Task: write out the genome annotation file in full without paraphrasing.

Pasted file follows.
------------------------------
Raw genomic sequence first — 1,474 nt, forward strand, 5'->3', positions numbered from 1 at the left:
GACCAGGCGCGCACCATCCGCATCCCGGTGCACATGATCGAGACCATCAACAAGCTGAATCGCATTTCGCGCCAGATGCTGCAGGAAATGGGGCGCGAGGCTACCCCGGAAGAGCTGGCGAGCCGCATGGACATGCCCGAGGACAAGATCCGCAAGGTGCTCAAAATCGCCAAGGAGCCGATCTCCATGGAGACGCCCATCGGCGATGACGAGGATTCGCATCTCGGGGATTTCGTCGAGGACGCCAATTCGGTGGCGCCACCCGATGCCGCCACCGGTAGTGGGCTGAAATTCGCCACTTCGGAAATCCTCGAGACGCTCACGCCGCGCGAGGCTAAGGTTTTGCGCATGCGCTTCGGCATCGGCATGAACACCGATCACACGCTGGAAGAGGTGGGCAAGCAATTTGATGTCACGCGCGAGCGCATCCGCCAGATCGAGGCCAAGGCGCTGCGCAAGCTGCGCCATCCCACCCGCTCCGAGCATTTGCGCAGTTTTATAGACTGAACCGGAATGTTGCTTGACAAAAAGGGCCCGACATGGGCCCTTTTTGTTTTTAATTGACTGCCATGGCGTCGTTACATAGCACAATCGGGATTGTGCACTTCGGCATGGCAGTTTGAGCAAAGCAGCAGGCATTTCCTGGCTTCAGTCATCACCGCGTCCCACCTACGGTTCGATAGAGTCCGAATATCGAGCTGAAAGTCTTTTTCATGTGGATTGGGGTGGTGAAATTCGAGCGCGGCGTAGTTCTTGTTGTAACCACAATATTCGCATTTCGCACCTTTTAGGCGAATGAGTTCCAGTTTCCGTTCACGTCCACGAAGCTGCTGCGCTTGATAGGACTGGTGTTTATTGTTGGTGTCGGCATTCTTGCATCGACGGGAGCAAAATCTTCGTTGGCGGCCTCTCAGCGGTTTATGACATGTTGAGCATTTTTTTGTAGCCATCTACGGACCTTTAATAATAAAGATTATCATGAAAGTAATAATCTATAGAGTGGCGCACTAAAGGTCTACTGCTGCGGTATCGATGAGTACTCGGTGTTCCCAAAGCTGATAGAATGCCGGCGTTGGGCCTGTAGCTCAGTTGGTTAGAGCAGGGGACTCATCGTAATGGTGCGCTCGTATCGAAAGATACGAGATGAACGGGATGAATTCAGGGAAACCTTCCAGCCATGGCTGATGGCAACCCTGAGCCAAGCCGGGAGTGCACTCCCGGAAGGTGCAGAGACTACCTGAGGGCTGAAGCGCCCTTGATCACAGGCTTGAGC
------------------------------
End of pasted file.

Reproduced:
Raw genomic sequence first — 1,474 nt, forward strand, 5'->3', positions numbered from 1 at the left:
GACCAGGCGCGCACCATCCGCATCCCGGTGCACATGATCGAGACCATCAACAAGCTGAATCGCATTTCGCGCCAGATGCTGCAGGAAATGGGGCGCGAGGCTACCCCGGAAGAGCTGGCGAGCCGCATGGACATGCCCGAGGACAAGATCCGCAAGGTGCTCAAAATCGCCAAGGAGCCGATCTCCATGGAGACGCCCATCGGCGATGACGAGGATTCGCATCTCGGGGATTTCGTCGAGGACGCCAATTCGGTGGCGCCACCCGATGCCGCCACCGGTAGTGGGCTGAAATTCGCCACTTCGGAAATCCTCGAGACGCTCACGCCGCGCGAGGCTAAGGTTTTGCGCATGCGCTTCGGCATCGGCATGAACACCGATCACACGCTGGAAGAGGTGGGCAAGCAATTTGATGTCACGCGCGAGCGCATCCGCCAGATCGAGGCCAAGGCGCTGCGCAAGCTGCGCCATCCCACCCGCTCCGAGCATTTGCGCAGTTTTATAGACTGAACCGGAATGTTGCTTGACAAAAAGGGCCCGACATGGGCCCTTTTTGTTTTTAATTGACTGCCATGGCGTCGTTACATAGCACAATCGGGATTGTGCACTTCGGCATGGCAGTTTGAGCAAAGCAGCAGGCATTTCCTGGCTTCAGTCATCACCGCGTCCCACCTACGGTTCGATAGAGTCCGAATATCGAGCTGAAAGTCTTTTTCATGTGGATTGGGGTGGTGAAATTCGAGCGCGGCGTAGTTCTTGTTGTAACCACAATATTCGCATTTCGCACCTTTTAGGCGAATGAGTTCCAGTTTCCGTTCACGTCCACGAAGCTGCTGCGCTTGATAGGACTGGTGTTTATTGTTGGTGTCGGCATTCTTGCATCGACGGGAGCAAAATCTTCGTTGGCGGCCTCTCAGCGGTTTATGACATGTTGAGCATTTTTTTGTAGCCATCTACGGACCTTTAATAATAAAGATTATCATGAAAGTAATAATCTATAGAGTGGCGCACTAAAGGTCTACTGCTGCGGTATCGATGAGTACTCGGTGTTCCCAAAGCTGATAGAATGCCGGCGTTGGGCCTGTAGCTCAGTTGGTTAGAGCAGGGGACTCATCGTAATGGTGCGCTCGTATCGAAAGATACGAGATGAACGGGATGAATTCAGGGAAACCTTCCAGCCATGGCTGATGGCAACCCTGAGCCAAGCCGGGAGTGCACTCCCGGAAGGTGCAGAGACTACCTGAGGGCTGAAGCGCCCTTGATCACAGGCTTGAGC